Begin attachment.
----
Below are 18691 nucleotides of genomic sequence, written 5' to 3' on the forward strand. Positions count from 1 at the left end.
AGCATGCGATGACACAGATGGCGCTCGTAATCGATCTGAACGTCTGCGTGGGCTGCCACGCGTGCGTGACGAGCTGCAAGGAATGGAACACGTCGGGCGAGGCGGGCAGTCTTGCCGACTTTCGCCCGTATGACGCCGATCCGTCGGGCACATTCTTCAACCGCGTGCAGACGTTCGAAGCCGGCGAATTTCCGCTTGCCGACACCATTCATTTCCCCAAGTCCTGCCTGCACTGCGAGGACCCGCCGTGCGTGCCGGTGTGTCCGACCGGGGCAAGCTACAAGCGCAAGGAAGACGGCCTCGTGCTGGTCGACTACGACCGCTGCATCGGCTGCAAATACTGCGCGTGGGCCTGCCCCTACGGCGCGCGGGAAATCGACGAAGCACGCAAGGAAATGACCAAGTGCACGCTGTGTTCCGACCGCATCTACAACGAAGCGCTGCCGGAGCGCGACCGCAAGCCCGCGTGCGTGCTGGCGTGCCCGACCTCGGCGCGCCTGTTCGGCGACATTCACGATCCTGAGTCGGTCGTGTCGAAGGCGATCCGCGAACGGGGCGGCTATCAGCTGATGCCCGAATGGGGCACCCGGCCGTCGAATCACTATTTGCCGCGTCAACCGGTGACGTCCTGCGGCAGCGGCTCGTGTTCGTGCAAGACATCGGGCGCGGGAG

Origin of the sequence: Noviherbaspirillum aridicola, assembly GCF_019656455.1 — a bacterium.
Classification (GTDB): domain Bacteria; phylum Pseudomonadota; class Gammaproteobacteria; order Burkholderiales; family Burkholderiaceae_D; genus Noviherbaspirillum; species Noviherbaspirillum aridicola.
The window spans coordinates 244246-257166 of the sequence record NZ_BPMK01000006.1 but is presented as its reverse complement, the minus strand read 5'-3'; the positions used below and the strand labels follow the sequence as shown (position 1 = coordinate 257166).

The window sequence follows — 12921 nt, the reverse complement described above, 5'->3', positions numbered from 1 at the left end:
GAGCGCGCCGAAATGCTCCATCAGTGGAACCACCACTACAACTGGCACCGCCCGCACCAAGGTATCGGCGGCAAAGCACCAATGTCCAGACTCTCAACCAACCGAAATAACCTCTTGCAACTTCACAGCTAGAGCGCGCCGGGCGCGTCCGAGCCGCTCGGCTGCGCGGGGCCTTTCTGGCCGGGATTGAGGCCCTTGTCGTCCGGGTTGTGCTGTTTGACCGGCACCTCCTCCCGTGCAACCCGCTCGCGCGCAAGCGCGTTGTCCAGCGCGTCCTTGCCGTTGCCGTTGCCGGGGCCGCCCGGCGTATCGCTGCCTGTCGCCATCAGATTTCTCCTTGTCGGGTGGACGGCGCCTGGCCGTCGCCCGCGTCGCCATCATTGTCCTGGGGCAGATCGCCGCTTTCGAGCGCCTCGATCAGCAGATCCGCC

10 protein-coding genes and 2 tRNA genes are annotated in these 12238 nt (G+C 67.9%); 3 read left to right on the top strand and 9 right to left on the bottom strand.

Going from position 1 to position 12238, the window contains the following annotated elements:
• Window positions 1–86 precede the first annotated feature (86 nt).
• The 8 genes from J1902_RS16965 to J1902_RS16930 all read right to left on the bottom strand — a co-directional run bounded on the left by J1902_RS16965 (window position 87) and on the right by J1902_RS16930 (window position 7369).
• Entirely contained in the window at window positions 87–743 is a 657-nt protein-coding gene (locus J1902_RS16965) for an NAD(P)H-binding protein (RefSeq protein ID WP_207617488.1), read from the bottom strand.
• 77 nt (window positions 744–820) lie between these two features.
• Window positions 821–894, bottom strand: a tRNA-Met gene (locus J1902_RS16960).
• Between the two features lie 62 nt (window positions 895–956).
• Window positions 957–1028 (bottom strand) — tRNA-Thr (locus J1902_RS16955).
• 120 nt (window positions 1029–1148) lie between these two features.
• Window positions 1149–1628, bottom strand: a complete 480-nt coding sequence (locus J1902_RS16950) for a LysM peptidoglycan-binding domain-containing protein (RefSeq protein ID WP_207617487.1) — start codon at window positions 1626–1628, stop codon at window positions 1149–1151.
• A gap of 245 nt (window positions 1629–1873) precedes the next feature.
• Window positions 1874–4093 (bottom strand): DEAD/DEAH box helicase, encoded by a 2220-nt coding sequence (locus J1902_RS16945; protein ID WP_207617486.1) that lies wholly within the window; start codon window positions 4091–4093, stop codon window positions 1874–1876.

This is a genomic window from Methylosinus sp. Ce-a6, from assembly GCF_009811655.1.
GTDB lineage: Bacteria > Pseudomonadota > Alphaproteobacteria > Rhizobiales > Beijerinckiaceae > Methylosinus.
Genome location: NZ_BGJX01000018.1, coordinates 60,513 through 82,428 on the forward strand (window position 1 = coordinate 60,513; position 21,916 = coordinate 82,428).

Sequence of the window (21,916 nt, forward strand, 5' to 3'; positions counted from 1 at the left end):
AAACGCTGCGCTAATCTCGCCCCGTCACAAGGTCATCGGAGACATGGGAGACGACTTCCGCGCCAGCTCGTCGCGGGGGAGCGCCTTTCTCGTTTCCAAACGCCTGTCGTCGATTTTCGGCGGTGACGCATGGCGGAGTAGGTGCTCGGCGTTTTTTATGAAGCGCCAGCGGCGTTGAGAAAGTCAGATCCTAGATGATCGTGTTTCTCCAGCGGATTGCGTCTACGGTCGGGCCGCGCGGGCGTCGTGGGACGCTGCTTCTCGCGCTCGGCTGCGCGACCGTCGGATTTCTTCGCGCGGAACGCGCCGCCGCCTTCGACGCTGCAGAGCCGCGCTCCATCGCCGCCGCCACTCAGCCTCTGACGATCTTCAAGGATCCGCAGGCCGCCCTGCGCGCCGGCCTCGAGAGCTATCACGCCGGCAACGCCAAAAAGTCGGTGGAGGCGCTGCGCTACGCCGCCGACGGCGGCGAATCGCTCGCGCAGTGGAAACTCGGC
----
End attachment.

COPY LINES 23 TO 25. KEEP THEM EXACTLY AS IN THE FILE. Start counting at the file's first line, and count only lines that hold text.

Genome location: NZ_BGJX01000018.1, coordinates 60,513 through 82,428 on the forward strand (window position 1 = coordinate 60,513; position 21,916 = coordinate 82,428).

Sequence of the window (21,916 nt, forward strand, 5' to 3'; positions counted from 1 at the left end):
AAACGCTGCGCTAATCTCGCCCCGTCACAAGGTCATCGGAGACATGGGAGACGACTTCCGCGCCAGCTCGTCGCGGGGGAGCGCCTTTCTCGTTTCCAAACGCCTGTCGTCGATTTTCGGCGGTGACGCATGGCGGAGTAGGTGCTCGGCGTTTTTTATGAAGCGCCAGCGGCGTTGAGAAAGTCAGATCCTAGATGATCGTGTTTCTCCAGCGGATTGCGTCTACGGTCGGGCCGCGCGGGCGTCGTGGGACGCTGCTTCTCGCGCTCGGCTGCGCGACCGTCGGATTTCTTCGCGCGGAACGCGCCGCCGCCTTCGACGCTGCAGAGCCGCGCTCCATCGCCGCCGCCACTCAGCCTCTGACGATCTTCAAGGATCCGCAGGCCGCCCTGCGCGCCGGCCTCGAGAGCTATCACGCCGGCAACGCCAAAAAGTCGGTGGAGGCGCTGCGCTACGCCGCCGACGGCGGCGAATCGCTCGCGCAGTGGAAACTCGGC